Friday, April 13, 2012

Jeffrey Immelt: Outsourcing Based Only on Labor Costs is Becoming an Outdated Business Model

Jeffrey Immelt, CEO of General Electric, in the Harvard Business Review article “On Sparking an American Manufacturing Renewal”:

"One thing is clear: Outsourcing that is based only on labor costs is yesterday’s model. 

Today at GE we are outsourcing less and producing more in the U.S. We created more than 7,000 American manufacturing jobs in 2010 and 2011.  Our success on the factory floor rests on human innovation and technical innovation – the keys to leading an American manufacturing renewal.  When we are deciding where to manufacture, we ask, “Will our people and technology in the U.S. provide us with a competitive advantage?”  Increasingly, the answer is yes. 

Engineering are hands-on and iterative, and our most innovative appliance-design work is one in the United States.  At a time when speed to market is everything, separating design and development from manufacturing didn’t make sense. 

Complex trade-offs have always been involved in location decisions, but as these trade-offs have shifted, around 2008, we came to the conclusion that outsourcing was quickly becoming mostly outdated as a business model for GE Appliances.”

11 Comments:

At 4/13/2012 3:15 PM, Blogger juandos said...

'"One thing is clear: Outsourcing that is based only on labor costs is yesterday’s model'...

Considering the shrinking value of the dollar that makes sense to me...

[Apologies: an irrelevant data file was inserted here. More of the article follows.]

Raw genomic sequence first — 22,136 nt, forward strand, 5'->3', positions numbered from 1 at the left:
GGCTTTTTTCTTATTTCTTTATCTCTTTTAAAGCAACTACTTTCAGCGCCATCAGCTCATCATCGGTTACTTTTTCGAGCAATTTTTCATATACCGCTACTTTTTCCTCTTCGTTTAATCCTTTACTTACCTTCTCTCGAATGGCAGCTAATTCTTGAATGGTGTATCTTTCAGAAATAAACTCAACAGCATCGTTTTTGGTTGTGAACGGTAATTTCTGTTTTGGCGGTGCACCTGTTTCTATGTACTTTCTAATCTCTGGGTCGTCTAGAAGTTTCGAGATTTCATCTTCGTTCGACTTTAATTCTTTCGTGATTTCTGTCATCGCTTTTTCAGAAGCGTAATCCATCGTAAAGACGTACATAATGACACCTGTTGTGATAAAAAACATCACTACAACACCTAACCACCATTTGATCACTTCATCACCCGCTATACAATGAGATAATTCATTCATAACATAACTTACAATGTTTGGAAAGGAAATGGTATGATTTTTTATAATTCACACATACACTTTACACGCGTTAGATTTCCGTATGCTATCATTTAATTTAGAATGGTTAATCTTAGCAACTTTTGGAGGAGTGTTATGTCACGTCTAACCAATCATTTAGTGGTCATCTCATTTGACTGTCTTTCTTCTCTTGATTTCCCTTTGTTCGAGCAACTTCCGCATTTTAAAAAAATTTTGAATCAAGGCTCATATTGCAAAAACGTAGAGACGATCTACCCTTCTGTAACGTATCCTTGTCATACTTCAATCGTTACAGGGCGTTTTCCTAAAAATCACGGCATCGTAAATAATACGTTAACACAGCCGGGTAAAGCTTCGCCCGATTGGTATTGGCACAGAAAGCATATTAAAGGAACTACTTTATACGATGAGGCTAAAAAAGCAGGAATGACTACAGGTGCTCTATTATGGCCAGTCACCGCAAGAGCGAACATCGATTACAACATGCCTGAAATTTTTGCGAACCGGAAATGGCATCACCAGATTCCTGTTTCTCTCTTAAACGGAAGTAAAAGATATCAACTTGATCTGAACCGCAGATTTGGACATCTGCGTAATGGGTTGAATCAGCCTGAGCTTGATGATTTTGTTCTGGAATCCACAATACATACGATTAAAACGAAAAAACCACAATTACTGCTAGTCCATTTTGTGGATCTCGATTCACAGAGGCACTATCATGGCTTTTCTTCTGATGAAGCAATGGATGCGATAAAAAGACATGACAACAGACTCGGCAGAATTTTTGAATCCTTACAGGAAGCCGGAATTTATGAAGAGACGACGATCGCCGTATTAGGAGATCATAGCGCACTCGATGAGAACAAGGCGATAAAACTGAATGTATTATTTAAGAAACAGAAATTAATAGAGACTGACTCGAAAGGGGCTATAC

At 4/13/2012 3:39 PM, Blogger Paul said...

"Outsourcing that is based only on labor costs is yesterday’s model'.."

Crony capitalism is Immelt's current model.

 
At 4/13/2012 3:49 PM, Blogger morganovich said...

paul-

that was my precise thought as well.

immelt, buffet, pickens, etc have all gone that way.

not a pretty thing.

 
At 4/13/2012 5:11 PM, Blogger Benjamin said...

Regardless of the perfidy of Immelt, Buffett, Pickens, Long Term Capital Management, Enron, Lehman Bros., GM, or nearly the entire cast of grifters who populate Wall Street and Washington DC (including the USDA and Defense Department), the sentiments expressed bear pondering.

Try to separate the message from the messenger, and you will have more success.

If true (and I think it is), what does this say about Fed policy?

Can we sustain an American manufacturing renaissance if the dollar should rise?

I doubt it.

The "strong dollar" policy, and the dollar's role as an international reserve, have helped destroy much of our manufacturing base.

Maybe we can build some of it back--not with subsidies, not with government help of any kind, but with a dollar that helps domestic industries get onto a level playing held.

I sure hope so.

 
At 4/13/2012 5:16 PM, Blogger Jamie Waller said...

Appliances... Appliances ....Appliances... That is what he said.
What percentage of the business does that represent??
Guess what... all the commoditized businesses will continue to move overseas. It's the value add product that will be built here because labor as a percentage of VALUE priced goods and services is of little significant.